A trip to Lübeck, Germany

The Lubeck town hall
The Lubeck town hall

My work with medical devices took me to Lausanne, Switzerland last month, and since I was already halfway around the world my advisor and I decided a trip up north to Lübeck, Germany to visit medical device manufacturer Dräger made sense. The work I did there was really cool — in contrast to the conference in Lausanne, where I was the only person talking about medical devices, the Dräger work focused on nothing else. Also, I had a little over an hour for my presentation instead of 12 minutes.

I really enjoyed meeting some people who work in medical device connectivity research at Dräger, and I hope that we can continue to interact in the future. I also really enjoyed exploring Lübeck, which, like Lausanne, had a number of neat historic buildings. Communicating with people was definitely easier in Germany than it was in Switzerland (with the exception of one very insistent fellow in a train station) so while there were still challenges — mostly related to getting around: the mass transit is impressive, but it’s also sort of difficult to understand at first — it was all in all pretty smooth.

I managed to grab another geocache in a really scenic downtown park, eat a ton of marzipan, and get (briefly) addicted to currywurst. I also went to a number of very cool churches, saw the famous city gate (“Holstentor”) and even walk through a puppet museum.  You can see some photos of the churches and outdoor areas below!


Lübeck’s Churches


Lübeck’s Old Town

A trip to Lausanne, Switzerland

Lausanne, as seen from the Sauvabelin Tower
Lausanne, as seen from the Sauvabelin Tower

I recently mentioned that a paper I wrote got accepted to MEMOCODE, a conference in Lausanne, Switzerland. Having never been out of the country before, a trip to Europe was really exciting. It was also a little imposing — I would be traveling alone to a place with no knowledge of the local language (in this case, French). Unlike my trip to DC, where I was most anxious about my presentation, for this trip I was actually more anxious about the typically unimportant details — getting from one place to another, ordering food, etc.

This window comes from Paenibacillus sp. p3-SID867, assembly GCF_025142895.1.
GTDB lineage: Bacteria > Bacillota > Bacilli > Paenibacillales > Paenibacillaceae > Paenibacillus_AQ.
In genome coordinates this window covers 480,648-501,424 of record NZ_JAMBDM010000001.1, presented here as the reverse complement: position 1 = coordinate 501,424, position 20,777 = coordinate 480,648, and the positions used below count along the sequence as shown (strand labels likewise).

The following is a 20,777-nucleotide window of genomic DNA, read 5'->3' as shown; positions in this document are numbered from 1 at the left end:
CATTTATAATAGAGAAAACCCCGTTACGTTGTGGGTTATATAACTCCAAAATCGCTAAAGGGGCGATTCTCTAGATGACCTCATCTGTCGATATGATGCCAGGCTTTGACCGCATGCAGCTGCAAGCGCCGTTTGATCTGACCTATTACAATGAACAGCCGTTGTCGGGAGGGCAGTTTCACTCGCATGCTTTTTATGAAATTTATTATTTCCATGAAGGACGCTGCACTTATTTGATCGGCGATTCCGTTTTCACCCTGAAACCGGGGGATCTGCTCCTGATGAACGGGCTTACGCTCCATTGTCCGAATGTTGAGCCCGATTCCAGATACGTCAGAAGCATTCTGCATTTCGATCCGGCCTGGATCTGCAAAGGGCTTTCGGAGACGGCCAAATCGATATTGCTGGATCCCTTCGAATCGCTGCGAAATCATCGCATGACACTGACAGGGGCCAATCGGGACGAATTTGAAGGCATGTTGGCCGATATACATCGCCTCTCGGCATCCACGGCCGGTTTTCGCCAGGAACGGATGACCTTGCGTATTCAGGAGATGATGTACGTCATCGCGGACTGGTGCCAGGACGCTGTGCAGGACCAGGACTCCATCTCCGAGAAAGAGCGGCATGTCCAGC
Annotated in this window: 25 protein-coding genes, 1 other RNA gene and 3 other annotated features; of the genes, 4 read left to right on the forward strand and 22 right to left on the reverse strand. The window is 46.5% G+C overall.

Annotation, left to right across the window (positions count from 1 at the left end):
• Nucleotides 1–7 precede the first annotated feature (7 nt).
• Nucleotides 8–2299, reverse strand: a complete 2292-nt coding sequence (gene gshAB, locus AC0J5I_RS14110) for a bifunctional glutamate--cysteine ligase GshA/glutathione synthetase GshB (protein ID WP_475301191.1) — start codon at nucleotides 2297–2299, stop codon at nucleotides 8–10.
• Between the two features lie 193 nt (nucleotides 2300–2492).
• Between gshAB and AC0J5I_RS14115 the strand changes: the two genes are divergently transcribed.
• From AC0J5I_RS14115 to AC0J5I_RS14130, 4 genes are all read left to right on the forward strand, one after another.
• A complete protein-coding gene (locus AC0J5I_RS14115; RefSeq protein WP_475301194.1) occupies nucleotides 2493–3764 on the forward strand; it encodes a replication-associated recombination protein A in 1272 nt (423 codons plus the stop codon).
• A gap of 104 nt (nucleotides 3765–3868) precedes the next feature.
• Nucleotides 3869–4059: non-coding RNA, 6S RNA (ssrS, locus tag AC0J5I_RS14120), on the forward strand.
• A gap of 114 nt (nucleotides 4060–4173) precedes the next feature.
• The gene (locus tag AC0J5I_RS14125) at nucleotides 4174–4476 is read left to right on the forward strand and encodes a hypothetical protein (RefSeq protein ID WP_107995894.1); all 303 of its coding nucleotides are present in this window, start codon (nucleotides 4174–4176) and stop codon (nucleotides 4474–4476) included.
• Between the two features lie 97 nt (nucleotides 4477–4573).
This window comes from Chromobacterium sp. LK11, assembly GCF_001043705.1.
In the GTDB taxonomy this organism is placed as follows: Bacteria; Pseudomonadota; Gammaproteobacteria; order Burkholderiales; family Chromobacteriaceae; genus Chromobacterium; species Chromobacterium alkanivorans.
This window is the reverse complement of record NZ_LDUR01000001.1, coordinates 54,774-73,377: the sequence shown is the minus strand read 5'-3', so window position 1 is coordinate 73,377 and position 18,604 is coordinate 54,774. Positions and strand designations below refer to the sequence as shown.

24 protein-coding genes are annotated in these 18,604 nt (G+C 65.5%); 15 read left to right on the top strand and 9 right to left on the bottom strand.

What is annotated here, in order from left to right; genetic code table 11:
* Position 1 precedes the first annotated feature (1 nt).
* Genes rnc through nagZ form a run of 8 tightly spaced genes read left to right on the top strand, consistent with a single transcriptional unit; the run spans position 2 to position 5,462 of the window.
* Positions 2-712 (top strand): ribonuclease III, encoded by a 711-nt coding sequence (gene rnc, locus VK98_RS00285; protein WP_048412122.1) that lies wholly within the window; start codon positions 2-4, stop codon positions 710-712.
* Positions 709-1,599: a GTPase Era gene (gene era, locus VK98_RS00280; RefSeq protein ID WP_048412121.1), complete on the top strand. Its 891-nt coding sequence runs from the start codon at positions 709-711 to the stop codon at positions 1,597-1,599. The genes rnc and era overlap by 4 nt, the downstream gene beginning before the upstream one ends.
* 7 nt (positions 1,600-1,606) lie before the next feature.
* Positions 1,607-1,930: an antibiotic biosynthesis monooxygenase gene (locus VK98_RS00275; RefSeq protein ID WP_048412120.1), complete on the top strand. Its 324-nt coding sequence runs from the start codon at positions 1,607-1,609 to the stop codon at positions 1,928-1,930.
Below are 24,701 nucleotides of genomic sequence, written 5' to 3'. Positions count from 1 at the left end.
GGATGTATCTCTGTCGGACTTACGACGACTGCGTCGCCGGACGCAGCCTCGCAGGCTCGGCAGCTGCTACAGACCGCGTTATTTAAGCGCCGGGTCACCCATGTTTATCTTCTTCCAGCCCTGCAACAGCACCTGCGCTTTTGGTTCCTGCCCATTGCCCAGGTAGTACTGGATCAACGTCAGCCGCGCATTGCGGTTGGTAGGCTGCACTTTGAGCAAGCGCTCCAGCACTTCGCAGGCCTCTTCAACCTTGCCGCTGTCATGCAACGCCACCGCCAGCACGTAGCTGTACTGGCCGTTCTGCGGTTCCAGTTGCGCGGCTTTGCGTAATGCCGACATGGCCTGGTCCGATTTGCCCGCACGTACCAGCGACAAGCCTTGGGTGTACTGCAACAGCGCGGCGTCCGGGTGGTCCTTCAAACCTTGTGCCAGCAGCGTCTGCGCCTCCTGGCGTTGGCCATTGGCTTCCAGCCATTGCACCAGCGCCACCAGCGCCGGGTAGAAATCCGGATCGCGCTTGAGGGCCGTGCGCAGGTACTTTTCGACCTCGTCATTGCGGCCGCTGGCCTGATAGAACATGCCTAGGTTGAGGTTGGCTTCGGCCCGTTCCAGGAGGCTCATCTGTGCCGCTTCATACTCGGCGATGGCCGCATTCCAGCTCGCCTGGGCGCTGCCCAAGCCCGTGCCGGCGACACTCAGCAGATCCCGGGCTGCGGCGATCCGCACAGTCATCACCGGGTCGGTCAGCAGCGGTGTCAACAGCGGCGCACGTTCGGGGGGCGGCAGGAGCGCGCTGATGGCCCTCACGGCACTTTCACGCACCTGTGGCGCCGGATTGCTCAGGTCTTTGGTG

I won’t say that those anxieties didn’t turn out to be at least somewhat warranted, the trip was at times quite challenging.  At different times, I…

  • Accidentally ordered a dish served with a raw egg on top
  • Had to sprint through airports to make connections (in both Heathrow and O’Hare)
  • Had conversations entirely in French (thanks entirely to a phrasebook app on my phone)

But the benefits definitely outweighed the negatives.  The trip was an amazing experience, and the conference went really well — my presentation was unfortunately quite short (I was given only 12 minutes), but it went well and I got some good questions / discussion. I also really enjoyed seeing the sights in the area — the cathedral is amazing, as is the nearby Sauvabelin tower / park / forest (where I even found a geocache!).  On top of that, the food (particularly the fondue and the pasta) was delicious, and the local wines were also really good.

All that said, though, I’m happy to be home for a while, and back to business-as-usual.  You can check out the pictures I took below!


Montbenon


Lausanne Cathedral


Ouchy


Sauvabelin Park & Tower

An Architecturally-Integrated, Systems-Based Hazard Analysis for Medical Applications

An example STPA-style control loop, annotated with the subset of EMV2 and AADL properties from the paper
An example STPA-style control loop, annotated with the subset of EMV2 and AADL properties from the paper

A few months ago, I wrote about my recent work on defining a subset of the language AADL to specify the architecture of bits of software (apps) that would run on medical application platforms (MAPs). Since then, I’ve been working on how developers can use these semi-formal architectural descriptions to do useful things. The first “useful thing” is integrating hazard analysis annotations with these architectural descriptions — that is, specifying how things could go wrong in the app.